Another exciting thing happening in October is the appointment of a management board for the Magaliesberg Biosphere (see Management of the Biosphere is in the hands of a non-profit company with a board of 16 members representing six interest groups from:

•    Environment and heritage conservation

•    Business and tourism

•    Communities, development and planning

•    Education and research

•    Landowners and residents

•    Benefactors

Everyone who lives or works in the Biosphere is a stakeholder and is eligible to nominate a candidate to represent their interests and to vote for the candidate of their choice.

Several public meetings will be held ahead of the elections. The first two are on Thursday 8 October 16:00 to 18:30 at Idle Wings Conference Centre and on Saturday 10 October 09:30 to 12:00 at Van Gaalens Cheese Farm.

We hope that everyone in the area will come to these meetings to learn more about the Biosphere and participate in electing the men and women who will help us achieve a sustainable lifestyle over the next few years. These are not politicians or power seekers; they will be people who have the wellbeing of ourselves, our lives and our environment at heart. At the meetings there will be brief explanations of the purpose and objectives of the Biosphere, how the nomination and election process works. Nomination forms will be provided. The chosen board members will represent all stakeholders. They will be required to give direction and leadership for the sustainable use of our natural resources and the long-term prosperity of all who live in this environment.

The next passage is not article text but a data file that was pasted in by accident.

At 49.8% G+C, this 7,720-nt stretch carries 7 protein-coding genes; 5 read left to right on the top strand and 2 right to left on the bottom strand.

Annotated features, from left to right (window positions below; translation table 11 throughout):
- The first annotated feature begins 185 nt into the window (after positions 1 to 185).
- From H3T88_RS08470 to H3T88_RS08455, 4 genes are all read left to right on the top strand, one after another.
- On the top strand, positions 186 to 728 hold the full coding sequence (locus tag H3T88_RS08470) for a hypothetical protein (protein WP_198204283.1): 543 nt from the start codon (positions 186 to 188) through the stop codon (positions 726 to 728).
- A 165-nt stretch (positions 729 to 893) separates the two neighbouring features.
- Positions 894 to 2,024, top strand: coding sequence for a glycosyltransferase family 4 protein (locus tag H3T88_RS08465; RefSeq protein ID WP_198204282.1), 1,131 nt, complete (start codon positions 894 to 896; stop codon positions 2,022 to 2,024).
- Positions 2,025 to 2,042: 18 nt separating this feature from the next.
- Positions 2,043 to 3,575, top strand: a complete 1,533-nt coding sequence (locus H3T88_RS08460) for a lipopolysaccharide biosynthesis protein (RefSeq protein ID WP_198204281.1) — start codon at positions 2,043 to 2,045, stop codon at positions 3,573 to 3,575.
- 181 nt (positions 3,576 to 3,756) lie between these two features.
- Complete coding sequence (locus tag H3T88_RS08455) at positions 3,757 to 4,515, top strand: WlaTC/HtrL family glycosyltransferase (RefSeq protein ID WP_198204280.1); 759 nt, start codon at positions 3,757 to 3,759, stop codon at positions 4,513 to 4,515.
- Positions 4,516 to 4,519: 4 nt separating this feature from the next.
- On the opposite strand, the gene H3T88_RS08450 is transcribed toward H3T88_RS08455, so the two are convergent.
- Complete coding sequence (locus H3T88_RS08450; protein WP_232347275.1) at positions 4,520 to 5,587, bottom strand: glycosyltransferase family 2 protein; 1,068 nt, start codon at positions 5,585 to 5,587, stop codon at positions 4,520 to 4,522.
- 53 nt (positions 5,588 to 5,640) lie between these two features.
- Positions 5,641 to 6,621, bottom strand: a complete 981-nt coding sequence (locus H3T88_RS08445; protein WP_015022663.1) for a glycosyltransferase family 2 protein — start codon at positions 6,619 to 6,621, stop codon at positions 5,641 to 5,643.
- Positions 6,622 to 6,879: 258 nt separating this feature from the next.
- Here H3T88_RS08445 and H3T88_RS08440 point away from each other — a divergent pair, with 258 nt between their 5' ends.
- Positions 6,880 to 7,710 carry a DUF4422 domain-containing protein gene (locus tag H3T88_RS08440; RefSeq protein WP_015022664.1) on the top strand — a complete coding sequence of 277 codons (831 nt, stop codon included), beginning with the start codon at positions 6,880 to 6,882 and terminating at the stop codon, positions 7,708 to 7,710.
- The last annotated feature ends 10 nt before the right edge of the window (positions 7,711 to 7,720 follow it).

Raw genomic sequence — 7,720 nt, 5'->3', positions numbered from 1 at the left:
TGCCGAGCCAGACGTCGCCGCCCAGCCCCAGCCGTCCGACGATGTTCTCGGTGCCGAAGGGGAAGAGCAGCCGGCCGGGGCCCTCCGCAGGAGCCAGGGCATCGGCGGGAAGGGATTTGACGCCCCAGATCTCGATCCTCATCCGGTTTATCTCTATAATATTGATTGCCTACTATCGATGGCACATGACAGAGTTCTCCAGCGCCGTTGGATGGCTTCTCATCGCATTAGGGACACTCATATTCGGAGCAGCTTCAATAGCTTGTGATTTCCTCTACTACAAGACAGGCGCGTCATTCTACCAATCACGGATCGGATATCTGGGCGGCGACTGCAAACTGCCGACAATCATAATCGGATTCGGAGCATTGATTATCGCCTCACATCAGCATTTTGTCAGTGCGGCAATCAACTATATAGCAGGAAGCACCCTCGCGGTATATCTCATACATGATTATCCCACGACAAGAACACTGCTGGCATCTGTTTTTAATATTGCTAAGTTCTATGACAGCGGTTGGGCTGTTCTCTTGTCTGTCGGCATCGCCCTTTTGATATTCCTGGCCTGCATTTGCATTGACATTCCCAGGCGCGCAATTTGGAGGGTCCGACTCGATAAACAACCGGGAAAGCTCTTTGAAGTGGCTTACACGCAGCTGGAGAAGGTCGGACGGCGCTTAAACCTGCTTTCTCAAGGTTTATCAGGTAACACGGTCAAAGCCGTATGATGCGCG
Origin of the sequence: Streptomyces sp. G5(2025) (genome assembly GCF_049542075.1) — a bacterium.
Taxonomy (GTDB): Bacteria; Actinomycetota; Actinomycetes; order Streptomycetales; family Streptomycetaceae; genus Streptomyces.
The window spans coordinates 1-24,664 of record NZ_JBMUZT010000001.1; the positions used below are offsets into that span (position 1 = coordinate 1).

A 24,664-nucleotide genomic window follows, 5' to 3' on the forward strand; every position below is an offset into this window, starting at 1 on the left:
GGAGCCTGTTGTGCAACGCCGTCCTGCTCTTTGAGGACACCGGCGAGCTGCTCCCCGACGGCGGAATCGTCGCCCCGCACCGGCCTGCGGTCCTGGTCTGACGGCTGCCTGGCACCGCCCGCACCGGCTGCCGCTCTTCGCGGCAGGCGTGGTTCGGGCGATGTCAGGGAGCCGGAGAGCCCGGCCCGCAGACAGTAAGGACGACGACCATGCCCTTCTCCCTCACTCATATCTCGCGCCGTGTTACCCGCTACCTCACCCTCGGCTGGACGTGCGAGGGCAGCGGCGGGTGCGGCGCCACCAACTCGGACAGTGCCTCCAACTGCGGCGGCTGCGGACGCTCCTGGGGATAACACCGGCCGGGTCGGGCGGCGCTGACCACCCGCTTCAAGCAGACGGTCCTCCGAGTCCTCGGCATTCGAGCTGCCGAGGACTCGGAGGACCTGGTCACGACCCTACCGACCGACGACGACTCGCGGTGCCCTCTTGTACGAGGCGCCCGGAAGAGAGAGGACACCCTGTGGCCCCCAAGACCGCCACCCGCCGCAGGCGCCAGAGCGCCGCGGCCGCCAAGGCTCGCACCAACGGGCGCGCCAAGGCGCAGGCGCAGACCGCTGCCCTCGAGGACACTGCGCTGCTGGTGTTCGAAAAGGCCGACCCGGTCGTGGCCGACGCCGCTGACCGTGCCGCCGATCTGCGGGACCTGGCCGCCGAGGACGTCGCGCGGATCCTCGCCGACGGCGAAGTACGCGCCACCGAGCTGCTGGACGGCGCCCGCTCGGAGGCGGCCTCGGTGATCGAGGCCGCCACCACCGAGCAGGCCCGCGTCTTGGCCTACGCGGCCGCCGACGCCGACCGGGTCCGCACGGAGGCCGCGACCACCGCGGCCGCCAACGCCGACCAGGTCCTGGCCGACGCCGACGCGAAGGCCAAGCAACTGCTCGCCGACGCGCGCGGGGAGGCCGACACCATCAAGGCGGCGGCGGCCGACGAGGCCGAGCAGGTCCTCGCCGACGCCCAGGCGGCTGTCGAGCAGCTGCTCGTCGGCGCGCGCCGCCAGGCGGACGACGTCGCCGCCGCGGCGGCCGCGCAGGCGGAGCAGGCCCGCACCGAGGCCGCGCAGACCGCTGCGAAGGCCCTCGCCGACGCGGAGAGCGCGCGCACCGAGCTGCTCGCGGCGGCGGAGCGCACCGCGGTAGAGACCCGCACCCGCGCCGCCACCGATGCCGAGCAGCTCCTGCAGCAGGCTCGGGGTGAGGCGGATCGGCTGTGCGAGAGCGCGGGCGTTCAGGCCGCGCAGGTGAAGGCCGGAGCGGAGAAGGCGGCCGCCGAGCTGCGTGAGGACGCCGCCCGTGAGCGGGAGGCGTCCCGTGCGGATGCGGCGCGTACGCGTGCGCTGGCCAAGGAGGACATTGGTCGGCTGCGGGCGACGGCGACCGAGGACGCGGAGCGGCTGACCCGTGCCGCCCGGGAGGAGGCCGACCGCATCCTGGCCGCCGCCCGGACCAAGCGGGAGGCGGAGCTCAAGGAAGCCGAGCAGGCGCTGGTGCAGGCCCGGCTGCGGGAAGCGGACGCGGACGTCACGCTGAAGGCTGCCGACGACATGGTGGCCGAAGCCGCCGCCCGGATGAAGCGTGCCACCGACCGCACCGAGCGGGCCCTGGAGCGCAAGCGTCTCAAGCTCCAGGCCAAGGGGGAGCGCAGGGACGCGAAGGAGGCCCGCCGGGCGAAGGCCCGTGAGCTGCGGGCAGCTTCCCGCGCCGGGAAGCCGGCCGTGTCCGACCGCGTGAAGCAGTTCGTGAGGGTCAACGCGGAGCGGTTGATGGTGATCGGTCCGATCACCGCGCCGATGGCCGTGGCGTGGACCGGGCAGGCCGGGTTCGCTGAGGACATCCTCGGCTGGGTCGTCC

Note the following dates, times and venues:

Thursday 8 October 16:00 to 18:30 at Idle Wings Conference Centre on the 511 between N4/Church Street and N14/Krugersdorp Highway (

Saturday 10 October 09:30 to 12:00 at Van Gaalens Cheese Farm at the T-Junction of R512 and R560, Skeerpoort (

The third great event in the Magaliesberg Biosphere will be a Celebration Day to be held at Harties Cableway on 28 October. Watch this space!


29 October 2015

 Lorriane Patton, Prof Lee Berger and Hermien van Schalkwyk October 2015

The value of the Magaliesberg and the need to protect this national treasure has been recognized for several decades. The recent declaration of a Biosphere Reserve owes much to those who pioneered different ways of conserving the area long before thoughts of an international biosphere reserve emerged.